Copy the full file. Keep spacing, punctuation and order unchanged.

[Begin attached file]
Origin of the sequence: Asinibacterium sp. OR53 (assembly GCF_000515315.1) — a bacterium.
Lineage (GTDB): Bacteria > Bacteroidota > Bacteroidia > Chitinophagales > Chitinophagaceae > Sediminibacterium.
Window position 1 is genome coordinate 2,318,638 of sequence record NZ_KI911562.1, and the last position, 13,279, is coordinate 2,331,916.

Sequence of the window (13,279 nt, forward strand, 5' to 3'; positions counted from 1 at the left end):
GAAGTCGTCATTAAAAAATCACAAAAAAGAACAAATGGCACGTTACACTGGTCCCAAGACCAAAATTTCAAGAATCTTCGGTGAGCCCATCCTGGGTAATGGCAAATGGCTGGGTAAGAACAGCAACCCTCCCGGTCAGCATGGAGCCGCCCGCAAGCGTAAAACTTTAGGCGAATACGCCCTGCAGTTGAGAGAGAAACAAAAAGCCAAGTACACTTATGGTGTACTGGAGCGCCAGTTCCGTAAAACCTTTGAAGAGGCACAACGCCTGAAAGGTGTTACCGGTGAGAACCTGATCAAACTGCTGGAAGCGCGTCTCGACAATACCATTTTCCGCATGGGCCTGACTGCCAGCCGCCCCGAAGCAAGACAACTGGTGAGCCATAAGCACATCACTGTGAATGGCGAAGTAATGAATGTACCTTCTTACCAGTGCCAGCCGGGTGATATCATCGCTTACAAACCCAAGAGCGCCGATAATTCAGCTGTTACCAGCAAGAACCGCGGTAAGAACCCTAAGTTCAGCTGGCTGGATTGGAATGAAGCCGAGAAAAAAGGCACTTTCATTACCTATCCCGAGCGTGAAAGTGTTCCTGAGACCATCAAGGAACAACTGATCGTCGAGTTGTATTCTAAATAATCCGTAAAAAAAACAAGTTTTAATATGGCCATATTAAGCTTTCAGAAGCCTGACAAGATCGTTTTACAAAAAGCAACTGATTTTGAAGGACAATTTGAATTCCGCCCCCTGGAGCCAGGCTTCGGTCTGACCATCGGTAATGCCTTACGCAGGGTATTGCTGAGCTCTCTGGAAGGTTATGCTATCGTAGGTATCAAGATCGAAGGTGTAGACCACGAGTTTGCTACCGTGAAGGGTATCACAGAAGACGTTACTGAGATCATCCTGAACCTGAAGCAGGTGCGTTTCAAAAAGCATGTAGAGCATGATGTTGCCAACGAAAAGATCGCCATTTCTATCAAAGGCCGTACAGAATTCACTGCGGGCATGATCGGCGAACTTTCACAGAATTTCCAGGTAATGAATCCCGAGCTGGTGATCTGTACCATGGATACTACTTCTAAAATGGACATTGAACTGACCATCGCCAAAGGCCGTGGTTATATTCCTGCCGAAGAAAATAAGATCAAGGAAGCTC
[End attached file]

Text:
Origin of the sequence: Asinibacterium sp. OR53 (assembly GCF_000515315.1) — a bacterium.
Lineage (GTDB): Bacteria > Bacteroidota > Bacteroidia > Chitinophagales > Chitinophagaceae > Sediminibacterium.
Window position 1 is genome coordinate 2,318,638 of sequence record NZ_KI911562.1, and the last position, 13,279, is coordinate 2,331,916.

Sequence of the window (13,279 nt, forward strand, 5' to 3'; positions counted from 1 at the left end):
GAAGTCGTCATTAAAAAATCACAAAAAAGAACAAATGGCACGTTACACTGGTCCCAAGACCAAAATTTCAAGAATCTTCGGTGAGCCCATCCTGGGTAATGGCAAATGGCTGGGTAAGAACAGCAACCCTCCCGGTCAGCATGGAGCCGCCCGCAAGCGTAAAACTTTAGGCGAATACGCCCTGCAGTTGAGAGAGAAACAAAAAGCCAAGTACACTTATGGTGTACTGGAGCGCCAGTTCCGTAAAACCTTTGAAGAGGCACAACGCCTGAAAGGTGTTACCGGTGAGAACCTGATCAAACTGCTGGAAGCGCGTCTCGACAATACCATTTTCCGCATGGGCCTGACTGCCAGCCGCCCCGAAGCAAGACAACTGGTGAGCCATAAGCACATCACTGTGAATGGCGAAGTAATGAATGTACCTTCTTACCAGTGCCAGCCGGGTGATATCATCGCTTACAAACCCAAGAGCGCCGATAATTCAGCTGTTACCAGCAAGAACCGCGGTAAGAACCCTAAGTTCAGCTGGCTGGATTGGAATGAAGCCGAGAAAAAAGGCACTTTCATTACCTATCCCGAGCGTGAAAGTGTTCCTGAGACCATCAAGGAACAACTGATCGTCGAGTTGTATTCTAAATAATCCGTAAAAAAAACAAGTTTTAATATGGCCATATTAAGCTTTCAGAAGCCTGACAAGATCGTTTTACAAAAAGCAACTGATTTTGAAGGACAATTTGAATTCCGCCCCCTGGAGCCAGGCTTCGGTCTGACCATCGGTAATGCCTTACGCAGGGTATTGCTGAGCTCTCTGGAAGGTTATGCTATCGTAGGTATCAAGATCGAAGGTGTAGACCACGAGTTTGCTACCGTGAAGGGTATCACAGAAGACGTTACTGAGATCATCCTGAACCTGAAGCAGGTGCGTTTCAAAAAGCATGTAGAGCATGATGTTGCCAACGAAAAGATCGCCATTTCTATCAAAGGCCGTACAGAATTCACTGCGGGCATGATCGGCGAACTTTCACAGAATTTCCAGGTAATGAATCCCGAGCTGGTGATCTGTACCATGGATACTACTTCTAAAATGGACATTGAACTGACCATCGCCAAAGGCCGTGGTTATATTCCTGCCGAAGAAAATAAGATCAAGGAAGCTC